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Workers conduct road maintenance. Courtesy | Twitter
Workers conduct road main­te­nance. Courtesy | Twitter

The Hillsdale City Council unan­i­mously approved a res­o­lution this week to replace rotting sewer drains beneath M‑99.

The res­o­lution calls for replacing 500 linear feet of piping, which will cost $238,000. City Manager David Mackie said that placing the new piping beneath the grass on the side of the road will lower the cost. This could save the city up to $90,000 in overall cost for the project, Mackie said.

In Sep­tember, the city dis­covered defective pipes when a city con­tractor con­ducted a video inspection of highway M‑99. A camera fell into the pipe during the inspection, and when city workers dug the camera out from the pipe, they dis­covered the rotten lines.

“The entire line, about 1,500 linear feet of it, is in very bad shape,” Mackie said. “The pipes were very brittle. While the con­tractors were attempting to repair the pipes there were actually sec­tions of the pipe that would break off.” 

The repair will occur in two parts. One part will replace the worst parts of the line, and the other will replace the lining within the pipes. According to Mackie, the lining can strengthen existing pipes, which do not have any struc­tural defects, such as sig­nif­icant parts missing.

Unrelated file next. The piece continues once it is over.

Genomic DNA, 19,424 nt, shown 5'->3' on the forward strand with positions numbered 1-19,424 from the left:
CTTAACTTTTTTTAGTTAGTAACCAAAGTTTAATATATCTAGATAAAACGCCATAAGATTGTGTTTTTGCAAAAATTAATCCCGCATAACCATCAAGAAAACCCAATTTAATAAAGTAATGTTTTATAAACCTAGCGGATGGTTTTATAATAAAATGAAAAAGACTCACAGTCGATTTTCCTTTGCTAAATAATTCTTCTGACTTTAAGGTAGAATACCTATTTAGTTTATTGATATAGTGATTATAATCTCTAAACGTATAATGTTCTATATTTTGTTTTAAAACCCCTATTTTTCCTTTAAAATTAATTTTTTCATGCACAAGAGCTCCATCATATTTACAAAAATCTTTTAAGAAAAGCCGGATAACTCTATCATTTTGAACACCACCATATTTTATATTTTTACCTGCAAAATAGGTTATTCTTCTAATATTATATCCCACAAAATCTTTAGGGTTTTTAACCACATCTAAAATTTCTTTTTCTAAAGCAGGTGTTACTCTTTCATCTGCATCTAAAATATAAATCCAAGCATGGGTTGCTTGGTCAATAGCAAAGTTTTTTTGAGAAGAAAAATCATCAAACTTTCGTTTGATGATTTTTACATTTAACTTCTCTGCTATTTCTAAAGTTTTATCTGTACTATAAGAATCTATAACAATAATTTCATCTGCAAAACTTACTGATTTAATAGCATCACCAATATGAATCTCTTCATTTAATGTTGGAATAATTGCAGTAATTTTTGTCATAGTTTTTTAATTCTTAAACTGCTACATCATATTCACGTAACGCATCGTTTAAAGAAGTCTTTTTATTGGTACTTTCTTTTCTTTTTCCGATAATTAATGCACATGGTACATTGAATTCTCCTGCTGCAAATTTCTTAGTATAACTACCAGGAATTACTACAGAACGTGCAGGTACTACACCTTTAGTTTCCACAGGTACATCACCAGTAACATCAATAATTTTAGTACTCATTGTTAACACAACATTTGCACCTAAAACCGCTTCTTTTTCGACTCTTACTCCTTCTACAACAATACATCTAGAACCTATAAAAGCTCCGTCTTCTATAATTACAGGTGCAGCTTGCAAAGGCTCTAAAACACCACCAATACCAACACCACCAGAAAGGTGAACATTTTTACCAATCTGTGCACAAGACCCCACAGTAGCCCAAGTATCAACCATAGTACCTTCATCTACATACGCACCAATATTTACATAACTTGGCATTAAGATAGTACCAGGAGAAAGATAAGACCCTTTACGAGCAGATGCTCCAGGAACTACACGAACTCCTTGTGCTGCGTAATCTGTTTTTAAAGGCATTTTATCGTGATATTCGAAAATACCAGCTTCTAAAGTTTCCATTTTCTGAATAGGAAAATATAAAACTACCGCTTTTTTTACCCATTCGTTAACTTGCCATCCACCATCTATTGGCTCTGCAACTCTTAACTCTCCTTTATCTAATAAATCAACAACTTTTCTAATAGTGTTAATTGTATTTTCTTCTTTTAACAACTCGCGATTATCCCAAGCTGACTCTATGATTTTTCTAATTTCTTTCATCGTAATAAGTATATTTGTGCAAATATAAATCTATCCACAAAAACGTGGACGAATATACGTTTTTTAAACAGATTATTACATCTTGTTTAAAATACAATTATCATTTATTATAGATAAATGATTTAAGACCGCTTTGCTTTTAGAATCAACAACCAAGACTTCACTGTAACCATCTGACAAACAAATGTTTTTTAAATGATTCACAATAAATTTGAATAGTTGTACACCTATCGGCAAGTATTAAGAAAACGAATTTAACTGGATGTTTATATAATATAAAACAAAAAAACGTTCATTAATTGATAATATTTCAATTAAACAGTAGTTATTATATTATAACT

Mackie said the city will repair the lining first, since it is a more “eco­nomical repair.”

During the meeting, the city council also reviewed the financial report from July to Sep­tember, along with progress on leaf collection. 

The first quarter financial report showed city rev­enues high, from the summer tax col­lection season, while expen­di­tures in the general fund remained high due to sea­sonal main­te­nance costs.

Interim Finance Director Karen Lan­caster said sea­sonal expen­di­tures could distort dis­crep­ancies in the report.

“Our revenue looks really stellar right now because we are col­lecting our tax revenue,” she said. “That’s a big thing during the sum­mertime and so the majority of our tax revenue comes into our revenue higher than what we would antic­ipate, but that levels out over time.”

Public Ser­vices Director Jake Hammel said the second round of leaf col­lection began this week. 

“We have been through the entire system one whole time,” Hammel said. “One thing that has come to light as far as com­pliance with cars on the street: we have gotten very little com­pliance there. Also, we didn’t have a lot of piles out, but we are hoping to see an improvement with this next round of collection.”

Hammel said city ser­vices would not collect piles of leaves behind cars, due to dif­fi­culty maneu­vering leaf col­lection equipment. 

The city is asking res­i­dents to rake their leaves to the side of the road, beginning on the first day of col­lection in their ward. Citywide leaf col­lection is expected to last through Dec. 7.